Increasing access to art for all
Hyde Park Art Center’s Oakman Clinton School & Studios annually serve over 1,500 enrollments of all ages and skill levels with nearly 200 courses across the visual arts. Core curriculum classes comprise about two-thirds of all offerings and include staple Art Center programs at all learning levels and across all artistic media, from ceramics, painting and drawing toprintmaking and digital photography. In addition, monies raised through ART MAKES will be dedicated to investing in the Art Center’s ongoing Pathways K- 8 Programs delivering broader access to visual arts for some 700 K–8 students in in its neighboring communities—Bronzeville, Hyde Park, Kenwood, Washington Park, and Woodlawn – along with supporting more than 150 teen and young adult artists through its arts and professional training both for high school and post-high school (18-25- year-old) youth. Further engaging the community, the Art Center currently hosts a robust series of artist talks, exhibition openings, free artmaking workshops, and other creative events; increased funding for public programs will provide an even greater platform and space for artists, community members, and peer organizations to collaborate and contribute to civic dialogue and social awareness.
Increasing investment in artists
Equally critical is a deeper investment in professional artists and so among the current Hyde Park Art Center initiatives that will benefit from increased funding are faculty/teaching artist development for its current 50 faculty members via additional resources and trainings for the development of studio work and pedagogical practice. Funding will also provide professional opportunities for artists growing their careers, both inside the building and beyond, through valuable mentorship and exhibition programs such as the Center and Bridge offerings. Further, the Art Center’s Jackman Goldwasser Residency currently provides local artists access to long-term, rent-free studio space, and international artists the opportunity to live and work in Chicago. Building on this, the residency program will expand its international presence by building on exchanges where Chicago artists travel abroad and connect to the global stage while international artists and curators visit Chicago to connect with our local artists. And finally, the Art Center will invest in new work, supporting artists and the creation of ambitious new work to ensure artists, particularly artists of color and women, can mount career-changing exhibitions.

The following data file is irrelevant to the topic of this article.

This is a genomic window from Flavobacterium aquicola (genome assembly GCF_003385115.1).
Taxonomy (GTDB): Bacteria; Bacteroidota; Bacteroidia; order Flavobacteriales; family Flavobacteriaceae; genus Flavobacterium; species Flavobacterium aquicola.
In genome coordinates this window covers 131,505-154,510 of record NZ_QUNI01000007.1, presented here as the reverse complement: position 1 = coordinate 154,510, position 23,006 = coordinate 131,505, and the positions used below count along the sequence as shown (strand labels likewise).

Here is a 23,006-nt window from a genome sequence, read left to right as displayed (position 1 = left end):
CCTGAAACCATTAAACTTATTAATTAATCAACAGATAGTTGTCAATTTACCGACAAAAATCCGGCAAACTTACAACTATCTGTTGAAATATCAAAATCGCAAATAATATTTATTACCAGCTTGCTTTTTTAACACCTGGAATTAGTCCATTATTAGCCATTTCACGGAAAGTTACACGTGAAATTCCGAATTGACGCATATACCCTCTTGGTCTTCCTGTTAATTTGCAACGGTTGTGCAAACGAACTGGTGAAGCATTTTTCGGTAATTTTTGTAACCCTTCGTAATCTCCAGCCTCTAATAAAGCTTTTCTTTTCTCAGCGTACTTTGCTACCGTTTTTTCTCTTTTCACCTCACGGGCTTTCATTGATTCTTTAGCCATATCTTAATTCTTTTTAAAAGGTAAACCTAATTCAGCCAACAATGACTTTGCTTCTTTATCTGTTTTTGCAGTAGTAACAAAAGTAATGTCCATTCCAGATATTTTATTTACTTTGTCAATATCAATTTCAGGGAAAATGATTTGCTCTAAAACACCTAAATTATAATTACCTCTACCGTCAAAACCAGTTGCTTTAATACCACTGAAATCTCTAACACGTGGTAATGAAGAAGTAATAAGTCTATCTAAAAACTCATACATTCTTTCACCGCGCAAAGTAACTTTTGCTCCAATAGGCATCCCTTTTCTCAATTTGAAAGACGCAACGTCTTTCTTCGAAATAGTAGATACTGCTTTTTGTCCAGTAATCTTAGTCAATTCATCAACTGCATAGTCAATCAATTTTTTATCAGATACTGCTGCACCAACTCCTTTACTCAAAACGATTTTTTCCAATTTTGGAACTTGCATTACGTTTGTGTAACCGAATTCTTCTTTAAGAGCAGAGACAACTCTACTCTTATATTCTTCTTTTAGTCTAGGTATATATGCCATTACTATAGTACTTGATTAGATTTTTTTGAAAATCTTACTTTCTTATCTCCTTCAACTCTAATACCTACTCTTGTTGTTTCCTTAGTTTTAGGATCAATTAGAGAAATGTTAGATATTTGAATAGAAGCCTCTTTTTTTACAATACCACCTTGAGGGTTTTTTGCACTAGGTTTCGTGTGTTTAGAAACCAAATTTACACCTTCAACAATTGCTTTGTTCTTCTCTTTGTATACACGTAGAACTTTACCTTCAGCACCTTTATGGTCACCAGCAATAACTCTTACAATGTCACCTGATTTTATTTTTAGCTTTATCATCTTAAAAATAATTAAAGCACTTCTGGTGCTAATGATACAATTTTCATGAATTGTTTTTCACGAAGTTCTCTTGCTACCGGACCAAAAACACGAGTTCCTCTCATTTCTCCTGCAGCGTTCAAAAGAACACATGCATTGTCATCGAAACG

About Hyde Park Art Center
Hyde Park Art Center, at 5020 South Cornell Avenue on Chicago’s vibrant South Side, is a hub for contemporary arts in Chicago, serving as a gathering and production space for artists and the broader community to cultivate ideas, impact social change, and connect with new networks. Since its inception in 1939, Hyde Park Art Center has grown from a small collective of quirky artists to establishing a strong legacy of risk-taking and experimentation and emerging as a unique Chicago arts institution with social impact. The Art Center functions as an amplifier for today and tomorrow’s creative voices, providing the space to cultivate and create new work and connections. For more information, please visit www.hydeparkart.org.